The wood thrush is a North American passerine bird. It is closely related to other thrushes such as the American robin and is widely distributed across North America, wintering in Central America and southern Mexico. The wood thrush is the official bird of the District of Columbia.
The wood thrush is a medium-sized thrush, with brown upper parts with mottled brown and white underparts. The male and female are similar in appearance. The song of the male is often cited as being the most beautiful in North America.
The wood thrush is an omnivore, and feeds preferentially on soil invertebrates and larvae, but will also eat fruits. In the summer, it feeds on insects continuously in order to meet daily metabolic needs. It is solitary, but sometimes forms mixed-species flocks. The wood thrush defends a territory that ranges in size from 800 to 28,000 m2 (960 to 33,490 sq yd). The wood thrush is monogamous, and its breeding season begins in the spring; about 50% of all mated pairs are able to raise two broods, ranging in size from two to four chicks.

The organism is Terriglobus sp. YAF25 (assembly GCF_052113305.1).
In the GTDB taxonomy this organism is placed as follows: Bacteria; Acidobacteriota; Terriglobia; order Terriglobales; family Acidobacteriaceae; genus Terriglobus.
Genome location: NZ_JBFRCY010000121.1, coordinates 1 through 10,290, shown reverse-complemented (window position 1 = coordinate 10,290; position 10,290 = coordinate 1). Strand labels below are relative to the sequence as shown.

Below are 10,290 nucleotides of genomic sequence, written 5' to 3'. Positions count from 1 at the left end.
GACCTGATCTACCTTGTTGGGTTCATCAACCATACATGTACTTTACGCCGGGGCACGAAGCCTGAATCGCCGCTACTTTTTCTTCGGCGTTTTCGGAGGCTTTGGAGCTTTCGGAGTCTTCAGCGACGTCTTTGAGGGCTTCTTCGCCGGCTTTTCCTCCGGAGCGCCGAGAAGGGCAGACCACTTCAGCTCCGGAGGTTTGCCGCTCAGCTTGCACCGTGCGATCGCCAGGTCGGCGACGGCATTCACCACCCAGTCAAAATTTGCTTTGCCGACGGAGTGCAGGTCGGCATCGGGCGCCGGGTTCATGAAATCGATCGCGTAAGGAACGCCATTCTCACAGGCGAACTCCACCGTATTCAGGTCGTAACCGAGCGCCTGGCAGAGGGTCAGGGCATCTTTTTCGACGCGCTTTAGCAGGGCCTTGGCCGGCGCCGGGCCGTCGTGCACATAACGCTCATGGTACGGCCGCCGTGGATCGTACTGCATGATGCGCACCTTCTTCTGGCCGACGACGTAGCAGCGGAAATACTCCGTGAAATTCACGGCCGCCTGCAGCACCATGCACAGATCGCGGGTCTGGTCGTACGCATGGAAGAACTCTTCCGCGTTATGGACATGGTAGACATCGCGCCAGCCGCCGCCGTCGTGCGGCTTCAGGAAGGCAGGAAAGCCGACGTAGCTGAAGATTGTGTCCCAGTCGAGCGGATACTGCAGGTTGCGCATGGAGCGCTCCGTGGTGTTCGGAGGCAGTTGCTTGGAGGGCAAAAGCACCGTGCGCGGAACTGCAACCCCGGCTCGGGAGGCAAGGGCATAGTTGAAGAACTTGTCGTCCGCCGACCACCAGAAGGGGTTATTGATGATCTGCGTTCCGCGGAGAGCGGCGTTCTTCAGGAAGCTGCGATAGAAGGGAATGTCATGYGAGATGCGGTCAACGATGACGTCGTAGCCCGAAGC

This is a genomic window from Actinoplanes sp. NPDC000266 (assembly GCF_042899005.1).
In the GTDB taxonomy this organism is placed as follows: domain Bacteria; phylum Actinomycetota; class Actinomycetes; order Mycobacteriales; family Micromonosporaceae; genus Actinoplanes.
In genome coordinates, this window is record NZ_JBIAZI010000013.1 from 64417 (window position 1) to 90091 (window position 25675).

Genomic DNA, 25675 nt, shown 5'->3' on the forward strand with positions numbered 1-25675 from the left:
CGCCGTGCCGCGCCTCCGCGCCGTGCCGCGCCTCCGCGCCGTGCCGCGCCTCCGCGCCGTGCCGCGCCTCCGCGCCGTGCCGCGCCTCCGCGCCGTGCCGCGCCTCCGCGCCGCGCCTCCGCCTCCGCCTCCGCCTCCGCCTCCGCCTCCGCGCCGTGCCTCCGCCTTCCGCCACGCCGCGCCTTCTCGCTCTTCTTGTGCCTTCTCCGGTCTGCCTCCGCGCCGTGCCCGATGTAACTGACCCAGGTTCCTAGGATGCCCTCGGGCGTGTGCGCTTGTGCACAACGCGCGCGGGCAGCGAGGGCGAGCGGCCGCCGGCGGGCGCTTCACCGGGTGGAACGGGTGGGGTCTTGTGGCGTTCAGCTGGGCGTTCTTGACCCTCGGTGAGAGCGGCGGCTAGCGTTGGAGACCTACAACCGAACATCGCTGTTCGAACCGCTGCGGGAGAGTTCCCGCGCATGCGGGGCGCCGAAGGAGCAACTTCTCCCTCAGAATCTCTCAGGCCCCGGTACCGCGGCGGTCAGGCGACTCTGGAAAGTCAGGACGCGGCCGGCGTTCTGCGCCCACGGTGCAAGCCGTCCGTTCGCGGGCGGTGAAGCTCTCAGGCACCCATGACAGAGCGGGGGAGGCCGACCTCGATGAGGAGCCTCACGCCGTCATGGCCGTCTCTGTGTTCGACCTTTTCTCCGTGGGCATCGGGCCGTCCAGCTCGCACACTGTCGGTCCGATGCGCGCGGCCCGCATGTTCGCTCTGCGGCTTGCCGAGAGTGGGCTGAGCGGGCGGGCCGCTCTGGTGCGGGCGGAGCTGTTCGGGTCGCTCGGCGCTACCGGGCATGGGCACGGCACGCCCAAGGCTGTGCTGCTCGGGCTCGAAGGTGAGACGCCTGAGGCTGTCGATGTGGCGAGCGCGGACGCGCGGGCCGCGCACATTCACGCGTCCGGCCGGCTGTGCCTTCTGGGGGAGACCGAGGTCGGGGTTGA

The longest known lifespan for a wood thrush in the wild is 8 years, 11 months. The crown, nape, and upper back are cinnamon-brown, while the back wings, and tail are a slightly duller brown. The breast and belly are white with large dark brown spots on the breast, sides, and flanks. It has white eye rings and pink legs. Other brownish thrushes have finer spotting on the breast. The juvenile looks similar to adults, but has additional spots on the back, neck, and wing coverts. The male and female are similar in size and plumage.
The wood thrush has been reported to have one of the most beautiful songs of North American birds. American naturalist Henry David Thoreau wrote:
Whenever a man hears it he is young, and Nature is in her spring; wherever he hears it, it is a new world and a free country, and the gates of Heaven are not shut against him.